The Long-And-Great-Relationship Edition Friday, February 17, 2017

Apple Is Bringing Its Annual Developers Conference Back To San Jose, by Patrick May, San Jose Mercury News

Saying the move promises to be “the start of a long and great relationship’’ between the Cupertino-based tech giant and the city that prides itself as “The Capital of Silicon Valley,’’ Apple’s senior vice president of worldwide marketing Phil Schiller told this newspaper in an interview that the time was right for a change of scene. And holding the event in closer proximity to both Apple’s current headquarters as well as its new nearby campus, which is expected to open later this year, was a key part of that decision.

“We were looking at this move from two angles,’’ Schiller said. “First, San Jose is closer to our new campus, and the fact that we’ll have over 1,000 Apple engineers taking part and working at the conference means we’d like to have it as close to Apple as possible. That would bring us the highest level of interaction with as many developers as we can.

“Secondly, we thought about the developers’ experience; and while both San Francisco and San Jose are amazing cities, we thought that for not just the conference, but for all the other activities that take place around it, this was a perfect time to be back where it all began.’’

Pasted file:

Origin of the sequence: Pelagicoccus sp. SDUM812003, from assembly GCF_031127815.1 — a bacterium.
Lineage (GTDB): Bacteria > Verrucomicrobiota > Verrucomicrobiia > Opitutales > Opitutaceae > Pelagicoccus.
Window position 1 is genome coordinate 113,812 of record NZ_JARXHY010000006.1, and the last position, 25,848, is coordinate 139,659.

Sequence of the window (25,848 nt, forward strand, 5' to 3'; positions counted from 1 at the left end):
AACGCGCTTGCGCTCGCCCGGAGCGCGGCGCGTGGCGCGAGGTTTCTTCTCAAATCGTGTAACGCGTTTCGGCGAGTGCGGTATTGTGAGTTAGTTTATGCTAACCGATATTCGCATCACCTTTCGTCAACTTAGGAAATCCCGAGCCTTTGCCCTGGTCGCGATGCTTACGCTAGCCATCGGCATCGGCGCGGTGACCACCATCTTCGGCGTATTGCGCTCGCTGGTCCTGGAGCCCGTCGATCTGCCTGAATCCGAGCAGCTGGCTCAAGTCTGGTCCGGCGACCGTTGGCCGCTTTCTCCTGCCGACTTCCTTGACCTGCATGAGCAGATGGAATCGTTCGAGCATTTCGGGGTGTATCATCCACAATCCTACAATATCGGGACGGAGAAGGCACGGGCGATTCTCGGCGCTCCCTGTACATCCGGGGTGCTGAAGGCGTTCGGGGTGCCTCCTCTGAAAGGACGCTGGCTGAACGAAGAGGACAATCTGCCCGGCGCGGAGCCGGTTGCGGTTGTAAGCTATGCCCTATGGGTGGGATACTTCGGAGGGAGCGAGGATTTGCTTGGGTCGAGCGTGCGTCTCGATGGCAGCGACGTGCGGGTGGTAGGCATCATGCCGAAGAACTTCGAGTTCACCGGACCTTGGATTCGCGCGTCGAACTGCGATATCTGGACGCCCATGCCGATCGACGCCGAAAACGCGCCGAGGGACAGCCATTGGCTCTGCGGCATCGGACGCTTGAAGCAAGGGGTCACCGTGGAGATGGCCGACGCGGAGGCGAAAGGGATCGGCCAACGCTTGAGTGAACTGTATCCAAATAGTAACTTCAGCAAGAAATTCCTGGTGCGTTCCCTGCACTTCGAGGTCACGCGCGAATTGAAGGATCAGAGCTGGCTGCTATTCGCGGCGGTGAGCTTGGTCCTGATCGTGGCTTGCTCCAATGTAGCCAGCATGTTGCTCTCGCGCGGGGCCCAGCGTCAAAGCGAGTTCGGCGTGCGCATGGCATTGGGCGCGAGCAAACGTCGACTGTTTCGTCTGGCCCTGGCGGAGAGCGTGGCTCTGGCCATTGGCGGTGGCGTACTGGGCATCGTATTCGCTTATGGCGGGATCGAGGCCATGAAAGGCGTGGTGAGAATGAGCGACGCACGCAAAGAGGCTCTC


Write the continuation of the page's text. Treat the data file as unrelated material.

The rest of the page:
When Backups Go Bad: The Problem With Using Network Drives With Time Machine, by Kirk McElhearn, Macworld

When you use a network drive for your Time Machine backups, you can have problems. (I’ve heard of this occurring on an external, connected drive, but only rarely.) You may see an ominous dialog saying “Time Machine completed a verification of your backups on diskname. To improve reliability, Time Machine must create a new backup for you.” When this happens, you lose all your existing backups. You may have years of backups on your drive, and they’ll all disappear.

This Must Be The Year Of Mobile Security, by John Biggs, TechCrunch

Forget law enforcement trying to crack iPhone passwords of hardened criminals. I suspect we’ll enter an era when law enforcement is encouraged to read our Tweets and private Facebook messages. Our secure devices will become open books at borders and, someday soon, a major political figure will find his or her phone opened up and dumped to Wikileaks. It’s inevitable.